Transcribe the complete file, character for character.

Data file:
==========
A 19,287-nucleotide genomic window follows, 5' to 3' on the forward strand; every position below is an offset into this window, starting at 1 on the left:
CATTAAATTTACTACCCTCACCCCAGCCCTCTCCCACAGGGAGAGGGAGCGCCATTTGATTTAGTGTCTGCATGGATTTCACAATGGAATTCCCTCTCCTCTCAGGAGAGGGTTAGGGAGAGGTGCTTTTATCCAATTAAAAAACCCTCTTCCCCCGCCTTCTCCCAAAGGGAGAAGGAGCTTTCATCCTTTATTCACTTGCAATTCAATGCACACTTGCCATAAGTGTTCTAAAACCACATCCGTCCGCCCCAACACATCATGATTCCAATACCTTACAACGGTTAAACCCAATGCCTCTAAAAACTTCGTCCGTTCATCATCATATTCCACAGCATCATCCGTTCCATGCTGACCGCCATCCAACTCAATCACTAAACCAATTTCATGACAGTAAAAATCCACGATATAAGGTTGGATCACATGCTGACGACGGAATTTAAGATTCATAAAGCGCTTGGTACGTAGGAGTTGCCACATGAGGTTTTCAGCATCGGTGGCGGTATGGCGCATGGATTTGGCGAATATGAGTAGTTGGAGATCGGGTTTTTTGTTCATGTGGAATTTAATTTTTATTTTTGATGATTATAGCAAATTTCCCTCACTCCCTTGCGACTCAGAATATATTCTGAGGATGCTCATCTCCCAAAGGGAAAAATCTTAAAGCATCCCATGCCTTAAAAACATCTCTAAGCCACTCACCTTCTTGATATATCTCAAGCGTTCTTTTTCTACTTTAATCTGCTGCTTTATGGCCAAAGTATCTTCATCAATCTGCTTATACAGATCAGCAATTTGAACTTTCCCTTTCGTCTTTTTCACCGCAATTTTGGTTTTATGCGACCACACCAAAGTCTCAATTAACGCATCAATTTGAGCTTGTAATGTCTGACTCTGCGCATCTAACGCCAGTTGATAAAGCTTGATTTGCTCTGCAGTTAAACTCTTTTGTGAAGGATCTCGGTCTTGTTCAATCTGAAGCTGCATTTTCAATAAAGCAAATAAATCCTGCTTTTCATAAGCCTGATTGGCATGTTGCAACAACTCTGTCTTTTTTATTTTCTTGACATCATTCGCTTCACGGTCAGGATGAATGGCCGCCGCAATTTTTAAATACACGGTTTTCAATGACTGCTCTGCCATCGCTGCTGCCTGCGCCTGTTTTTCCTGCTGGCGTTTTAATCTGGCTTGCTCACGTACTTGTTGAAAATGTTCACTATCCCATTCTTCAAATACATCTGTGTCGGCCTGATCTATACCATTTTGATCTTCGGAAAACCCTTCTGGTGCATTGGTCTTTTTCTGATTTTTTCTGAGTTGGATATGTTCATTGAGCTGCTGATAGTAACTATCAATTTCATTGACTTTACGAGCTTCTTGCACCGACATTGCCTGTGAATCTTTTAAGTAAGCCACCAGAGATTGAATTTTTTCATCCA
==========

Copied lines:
A 19,287-nucleotide genomic window follows, 5' to 3' on the forward strand; every position below is an offset into this window, starting at 1 on the left:
CATTAAATTTACTACCCTCACCCCAGCCCTCTCCCACAGGGAGAGGGAGCGCCATTTGATTTAGTGTCTGCATGGATTTCACAATGGAATTCCCTCTCCTCTCAGGAGAGGGTTAGGGAGAGGTGCTTTTATCCAATTAAAAAACCCTCTTCCCCCGCCTTCTCCCAAAGGGAGAAGGAGCTTTCATCCTTTATTCACTTGCAATTCAATGCACACTTGCCATAAGTGTTCTAAAACCACATCCGTCCGCCCCAACACATCATGATTCCAATACCTTACAACGGTTAAACCCAATGCCTCTAAAAACTTCGTCCGTTCATCATCATATTCCACAGCATCATCCGTTCCATGCTGACCGCCATCCAACTCAATCACTAAACCAATTTCATGACAGTAAAAATCCACGATATAAGGTTGGATCACATGCTGACGACGGAATTTAAGATTCATAAAGCGCTTGGTACGTAGGAGTTGCCACATGAGGTTTTCAGCATCGGTGGCGGTATGGCGCATGGATTTGGCGAATATGAGTAGTTGGAGATCGGGTTTTTTGTTCATGTGGAATTTAATTTTTATTTTTGATGATTATAGCAAATTTCCCTCACTCCCTTGCGACTCAGAATATATTCTGAGGATGCTCATCTCCCAAAGGGAAAAATCTTAAAGCATCCCATGCCTTAAAAACATCTCTAAGCCACTCACCTTCTTGATATATCTCAAGCGTTCTTTTTCTACTTTAATCTGCTGCTTTATGGCCAAAGTATCTTCATCAATCTGCTTATACAGATCAGCAATTTGAACTTTCCCTTTCGTCTTTTTCACCGCAATTTTGGTTTTATGCGACCACACCAAAGTCTCAATTAACGCATCAATTTGAGCTTGTAATGTCTGACTCTGCGCATCTAACGCCAGTTGATAAAGCTTGATTTGCTCTGCAGTTAAACTCTTTTGTGAAGGATCTCGGTCTTGTTCAATCTGAAGCTGCATTTTCAATAAAGCAAATAAATCCTGCTTTTCATAAGCCTGATTGGCATGTTGCAACAACTCTGTCTTTTTTATTTTCTTGACATCATTCGCTTCACGGTCAGGATGAATGGCCGCCGCAATTTTTAAATACACGGTTTTCAATGACTGCTCTGCCATCGCTGCTGCCTGCGCCTGTTTTTCCTGCTGGCGTTTTAATCTGGCTTGCTCACGTACTTGTTGAAAATGTTCACTATCCCATTCTTCAAATACATCTGTGTCGGCCTGATCTATACCATTTTGATCTTCGGAAAACCCTTCTGGTGCATTGGTCTTTTTCTGATTTTTTCTGAGTTGGATATGTTCATTGAGCTGCTGATAGTAACTATCAATTTCATTGACTTTACGAGCTTCTTGCACCGACATTGCCTGTGAATCTTTTAAGTAAGCCACCAGAGATTGAATTTTTTCATCCA